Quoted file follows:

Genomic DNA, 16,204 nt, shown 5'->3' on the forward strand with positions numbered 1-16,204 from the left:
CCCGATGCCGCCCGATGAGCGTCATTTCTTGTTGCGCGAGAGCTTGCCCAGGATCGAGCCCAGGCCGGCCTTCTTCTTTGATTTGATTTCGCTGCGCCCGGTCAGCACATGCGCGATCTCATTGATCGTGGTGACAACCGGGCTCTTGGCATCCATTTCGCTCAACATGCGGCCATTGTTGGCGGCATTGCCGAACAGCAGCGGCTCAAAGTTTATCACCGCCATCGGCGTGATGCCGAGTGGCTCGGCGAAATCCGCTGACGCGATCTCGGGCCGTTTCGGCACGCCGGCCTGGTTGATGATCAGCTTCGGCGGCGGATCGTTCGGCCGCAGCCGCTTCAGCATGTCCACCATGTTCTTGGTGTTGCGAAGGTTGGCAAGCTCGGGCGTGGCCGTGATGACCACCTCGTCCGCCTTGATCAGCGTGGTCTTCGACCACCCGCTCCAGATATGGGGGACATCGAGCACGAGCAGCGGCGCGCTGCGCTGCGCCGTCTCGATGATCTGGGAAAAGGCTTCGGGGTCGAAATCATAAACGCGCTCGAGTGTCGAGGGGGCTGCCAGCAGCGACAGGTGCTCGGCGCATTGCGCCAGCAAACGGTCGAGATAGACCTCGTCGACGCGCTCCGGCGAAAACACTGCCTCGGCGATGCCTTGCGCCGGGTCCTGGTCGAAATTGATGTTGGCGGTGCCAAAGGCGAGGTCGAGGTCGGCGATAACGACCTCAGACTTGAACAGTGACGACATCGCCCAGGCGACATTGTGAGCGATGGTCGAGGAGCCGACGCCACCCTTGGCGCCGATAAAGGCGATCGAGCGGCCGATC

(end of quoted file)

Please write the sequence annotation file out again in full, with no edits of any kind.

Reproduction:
Genomic DNA, 16,204 nt, shown 5'->3' on the forward strand with positions numbered 1-16,204 from the left:
CCCGATGCCGCCCGATGAGCGTCATTTCTTGTTGCGCGAGAGCTTGCCCAGGATCGAGCCCAGGCCGGCCTTCTTCTTTGATTTGATTTCGCTGCGCCCGGTCAGCACATGCGCGATCTCATTGATCGTGGTGACAACCGGGCTCTTGGCATCCATTTCGCTCAACATGCGGCCATTGTTGGCGGCATTGCCGAACAGCAGCGGCTCAAAGTTTATCACCGCCATCGGCGTGATGCCGAGTGGCTCGGCGAAATCCGCTGACGCGATCTCGGGCCGTTTCGGCACGCCGGCCTGGTTGATGATCAGCTTCGGCGGCGGATCGTTCGGCCGCAGCCGCTTCAGCATGTCCACCATGTTCTTGGTGTTGCGAAGGTTGGCAAGCTCGGGCGTGGCCGTGATGACCACCTCGTCCGCCTTGATCAGCGTGGTCTTCGACCACCCGCTCCAGATATGGGGGACATCGAGCACGAGCAGCGGCGCGCTGCGCTGCGCCGTCTCGATGATCTGGGAAAAGGCTTCGGGGTCGAAATCATAAACGCGCTCGAGTGTCGAGGGGGCTGCCAGCAGCGACAGGTGCTCGGCGCATTGCGCCAGCAAACGGTCGAGATAGACCTCGTCGACGCGCTCCGGCGAAAACACTGCCTCGGCGATGCCTTGCGCCGGGTCCTGGTCGAAATTGATGTTGGCGGTGCCAAAGGCGAGGTCGAGGTCGGCGATAACGACCTCAGACTTGAACAGTGACGACATCGCCCAGGCGACATTGTGAGCGATGGTCGAGGAGCCGACGCCACCCTTGGCGCCGATAAAGGCGATCGAGCGGCCGATC